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Agglomeration and Trade: Some Additional Perspectives

Author

Listed:
  • John Parr
  • Geoffrey Hewings
  • Jungyul Sohn
  • Suahasil Nazara

Abstract

The form of agglomeration economies (those internal to the firm as well as those external to it) is reviewed. Consideration is next given to recent changes in the regional (state) economies of the US Midwest, as part of an effort to explore the evolving nature of agglomeration economies. Particular attention is paid to the changing relationship between the establishment and the firm and to radical developments that have affected the transportation sector. The impact of these changes on the nature of interstate trade and on the structure of the metropolitan economy are then examined. There follows a discussion of how agglomeration economies are being supplemented and perhaps replaced by less spatially-constrained advantages. Finally, certain of the more important implications of these various trends are discussed.

Suggested Citation

  • John Parr & Geoffrey Hewings & Jungyul Sohn & Suahasil Nazara, 2002. "Agglomeration and Trade: Some Additional Perspectives," Regional Studies, Taylor & Francis Journals, vol. 36(6), pages 675-684.
  • Handle: RePEc:taf:regstd:v:36:y:2002:i:6:p:675-684
    DOI: 10.1080/00343400220146803
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    References listed on IDEAS

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    Citations

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    Cited by:

    1. Felzensztein, Christian & Stringer, Christina & Benson-Rea, Maureen & Freeman, Susan, 2014. "International marketing strategies in industrial clusters: Insights from the Southern Hemisphere," Journal of Business Research, Elsevier, vol. 67(5), pages 837-846.
    2. Hakan Yilmazkuday, 2011. "Agglomeration And Trade: State‐Level Evidence From U.S. Industries," Journal of Regional Science, Wiley Blackwell, vol. 51(1), pages 139-166, February.
    3. Daisuke NAKAMURA, 2008. "Spatial-Competition, Integrated Framework Of Central-Place System With Agglomeration Economies," Region et Developpement, Region et Developpement, LEAD, Universite du Sud - Toulon Var, vol. 27, pages 193-214.
    4. Yilmazkuday, Hakan, 2009. "Distribution of Consumption, Production and Trade within the U.S," MPRA Paper 16361, University Library of Munich, Germany.
    5. Geoffrey Hewings, 2008. "On some conundra in regional science," The Annals of Regional Science, Springer;Western Regional Science Association, vol. 42(2), pages 251-265, June.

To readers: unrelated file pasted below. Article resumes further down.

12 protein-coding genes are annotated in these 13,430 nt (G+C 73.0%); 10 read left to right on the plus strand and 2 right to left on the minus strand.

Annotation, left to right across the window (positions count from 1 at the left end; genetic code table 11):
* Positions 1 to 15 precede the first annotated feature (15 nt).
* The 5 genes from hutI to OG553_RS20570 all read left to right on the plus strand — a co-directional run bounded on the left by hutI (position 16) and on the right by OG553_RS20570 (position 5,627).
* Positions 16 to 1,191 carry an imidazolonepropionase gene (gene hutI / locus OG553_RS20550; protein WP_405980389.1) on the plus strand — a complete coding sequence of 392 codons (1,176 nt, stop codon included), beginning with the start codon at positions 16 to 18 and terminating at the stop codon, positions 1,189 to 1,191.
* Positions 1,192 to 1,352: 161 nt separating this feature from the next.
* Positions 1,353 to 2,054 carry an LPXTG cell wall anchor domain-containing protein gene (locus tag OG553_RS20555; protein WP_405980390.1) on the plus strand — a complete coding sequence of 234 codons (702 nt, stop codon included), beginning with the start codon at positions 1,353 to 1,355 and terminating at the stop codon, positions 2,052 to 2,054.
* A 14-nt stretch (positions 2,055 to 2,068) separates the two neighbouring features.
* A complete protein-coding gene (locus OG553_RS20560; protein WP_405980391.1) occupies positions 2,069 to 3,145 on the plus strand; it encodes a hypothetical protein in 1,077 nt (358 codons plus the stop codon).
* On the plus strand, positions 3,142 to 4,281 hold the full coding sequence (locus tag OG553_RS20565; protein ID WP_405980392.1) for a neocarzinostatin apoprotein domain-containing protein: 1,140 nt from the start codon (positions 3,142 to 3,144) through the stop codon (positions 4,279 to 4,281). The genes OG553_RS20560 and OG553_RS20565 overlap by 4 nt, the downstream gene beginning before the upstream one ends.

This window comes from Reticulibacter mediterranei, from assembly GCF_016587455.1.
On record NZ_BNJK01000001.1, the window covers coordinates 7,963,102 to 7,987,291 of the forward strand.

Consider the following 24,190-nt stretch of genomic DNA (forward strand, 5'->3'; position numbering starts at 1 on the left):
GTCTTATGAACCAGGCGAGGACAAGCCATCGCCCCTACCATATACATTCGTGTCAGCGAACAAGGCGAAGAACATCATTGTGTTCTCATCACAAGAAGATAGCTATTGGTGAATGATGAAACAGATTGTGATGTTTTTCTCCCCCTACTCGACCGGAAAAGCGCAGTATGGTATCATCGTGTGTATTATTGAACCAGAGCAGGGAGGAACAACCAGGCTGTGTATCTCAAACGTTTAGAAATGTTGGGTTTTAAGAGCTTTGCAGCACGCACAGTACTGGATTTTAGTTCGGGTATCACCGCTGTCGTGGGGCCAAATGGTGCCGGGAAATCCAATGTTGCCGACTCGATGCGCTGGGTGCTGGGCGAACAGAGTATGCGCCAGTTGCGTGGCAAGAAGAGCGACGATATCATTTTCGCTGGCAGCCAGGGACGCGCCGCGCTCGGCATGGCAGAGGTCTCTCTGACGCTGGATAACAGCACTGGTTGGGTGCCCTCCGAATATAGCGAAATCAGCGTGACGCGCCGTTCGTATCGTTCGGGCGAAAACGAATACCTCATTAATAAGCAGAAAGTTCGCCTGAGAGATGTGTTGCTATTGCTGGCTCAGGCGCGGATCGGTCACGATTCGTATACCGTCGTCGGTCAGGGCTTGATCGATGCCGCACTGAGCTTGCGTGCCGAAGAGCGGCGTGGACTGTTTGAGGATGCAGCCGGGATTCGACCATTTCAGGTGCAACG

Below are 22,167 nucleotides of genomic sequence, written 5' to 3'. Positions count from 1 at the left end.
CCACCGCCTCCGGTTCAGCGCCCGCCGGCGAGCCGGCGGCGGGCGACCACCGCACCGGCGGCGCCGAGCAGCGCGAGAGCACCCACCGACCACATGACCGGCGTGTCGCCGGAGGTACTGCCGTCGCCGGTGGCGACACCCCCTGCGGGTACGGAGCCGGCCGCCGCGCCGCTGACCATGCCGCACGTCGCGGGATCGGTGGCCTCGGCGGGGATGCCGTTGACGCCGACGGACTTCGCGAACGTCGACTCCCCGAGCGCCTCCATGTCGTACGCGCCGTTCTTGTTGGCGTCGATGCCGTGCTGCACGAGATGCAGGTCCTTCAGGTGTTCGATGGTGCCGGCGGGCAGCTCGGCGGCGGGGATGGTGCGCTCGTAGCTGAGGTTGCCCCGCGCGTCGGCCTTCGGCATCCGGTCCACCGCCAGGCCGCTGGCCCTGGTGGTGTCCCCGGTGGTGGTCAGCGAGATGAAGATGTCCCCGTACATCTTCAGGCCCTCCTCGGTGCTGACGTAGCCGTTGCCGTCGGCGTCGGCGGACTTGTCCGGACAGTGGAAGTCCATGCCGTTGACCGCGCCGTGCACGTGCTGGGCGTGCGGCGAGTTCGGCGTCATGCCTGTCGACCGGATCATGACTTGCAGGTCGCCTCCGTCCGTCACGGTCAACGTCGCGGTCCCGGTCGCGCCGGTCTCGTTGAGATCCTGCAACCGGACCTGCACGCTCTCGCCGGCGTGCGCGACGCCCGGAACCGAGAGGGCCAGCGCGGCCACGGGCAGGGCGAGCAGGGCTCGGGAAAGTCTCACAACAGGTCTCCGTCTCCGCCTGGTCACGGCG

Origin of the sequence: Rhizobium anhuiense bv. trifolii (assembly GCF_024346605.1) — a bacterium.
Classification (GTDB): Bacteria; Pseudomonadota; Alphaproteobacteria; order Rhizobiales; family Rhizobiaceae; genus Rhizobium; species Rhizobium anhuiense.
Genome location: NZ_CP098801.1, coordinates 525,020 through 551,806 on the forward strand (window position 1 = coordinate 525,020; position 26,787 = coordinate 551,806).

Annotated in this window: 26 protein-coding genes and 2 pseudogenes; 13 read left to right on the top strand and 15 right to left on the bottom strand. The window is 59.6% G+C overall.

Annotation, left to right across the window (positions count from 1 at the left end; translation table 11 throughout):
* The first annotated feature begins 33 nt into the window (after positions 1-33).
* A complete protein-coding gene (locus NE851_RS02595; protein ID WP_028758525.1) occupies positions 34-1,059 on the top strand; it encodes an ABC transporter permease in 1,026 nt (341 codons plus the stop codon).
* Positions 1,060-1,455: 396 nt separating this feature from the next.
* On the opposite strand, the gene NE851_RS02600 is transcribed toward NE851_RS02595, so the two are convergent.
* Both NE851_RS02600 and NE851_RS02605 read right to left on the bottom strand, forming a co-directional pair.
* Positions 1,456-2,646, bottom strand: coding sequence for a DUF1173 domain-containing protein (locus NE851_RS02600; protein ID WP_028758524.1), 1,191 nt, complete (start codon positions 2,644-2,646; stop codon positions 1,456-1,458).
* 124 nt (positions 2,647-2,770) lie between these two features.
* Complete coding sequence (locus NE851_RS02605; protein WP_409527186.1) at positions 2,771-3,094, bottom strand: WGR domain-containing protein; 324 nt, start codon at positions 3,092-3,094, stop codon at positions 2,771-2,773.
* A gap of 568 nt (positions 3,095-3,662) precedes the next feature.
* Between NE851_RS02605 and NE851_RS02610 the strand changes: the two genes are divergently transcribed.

6. Hewings, Geoffrey J.D., 2014. "Spatially blind trade and fiscal impact policies and their impact on regional economies," The Quarterly Review of Economics and Finance, Elsevier, vol. 54(4), pages 590-602.
    7. Akihiro Otsuka & Mika Goto, 2015. "Regional Policy and the Productive Efficiency of Japanese Industries," Regional Studies, Taylor & Francis Journals, vol. 49(4), pages 518-531, April.
    8. Euijune Kim & Geoffrey Hewings & Chowoon Hong, 2004. "An Application of an Integrated Transport Network- Multiregional CGE Model: a Framework for the Economic Analysis of Highway Projects," Economic Systems Research, Taylor & Francis Journals, vol. 16(3), pages 235-258.
    9. John H.L. Dewhurst & Max Munday & Annette Roberts, 2004. "Changes in Manufacturing Linkage Patterns in Scotland and Wales: Hollowing Out and Foreign Direct Investment?," ERSA conference papers ersa04p67, European Regional Science Association.
    10. Madsen, Bjarne & Jensen-Butler, Chris, 2004. "Theoretical and operational issues in sub-regional economic modelling, illustrated through the development and application of the LINE model," Economic Modelling, Elsevier, vol. 21(3), pages 471-508, May.
    11. repec:kap:jgeosy:v:19:y:2017:i:4:d:10.1007_s10109-017-0260-3 is not listed on IDEAS
    12. Fernando Bruna, 2015. "Why do empirical tests tend to accept the NEG? An alternative approach to the 'wage equation' in European regions," Working Papers 15-11, Asociación Española de Economía y Finanzas Internacionales.

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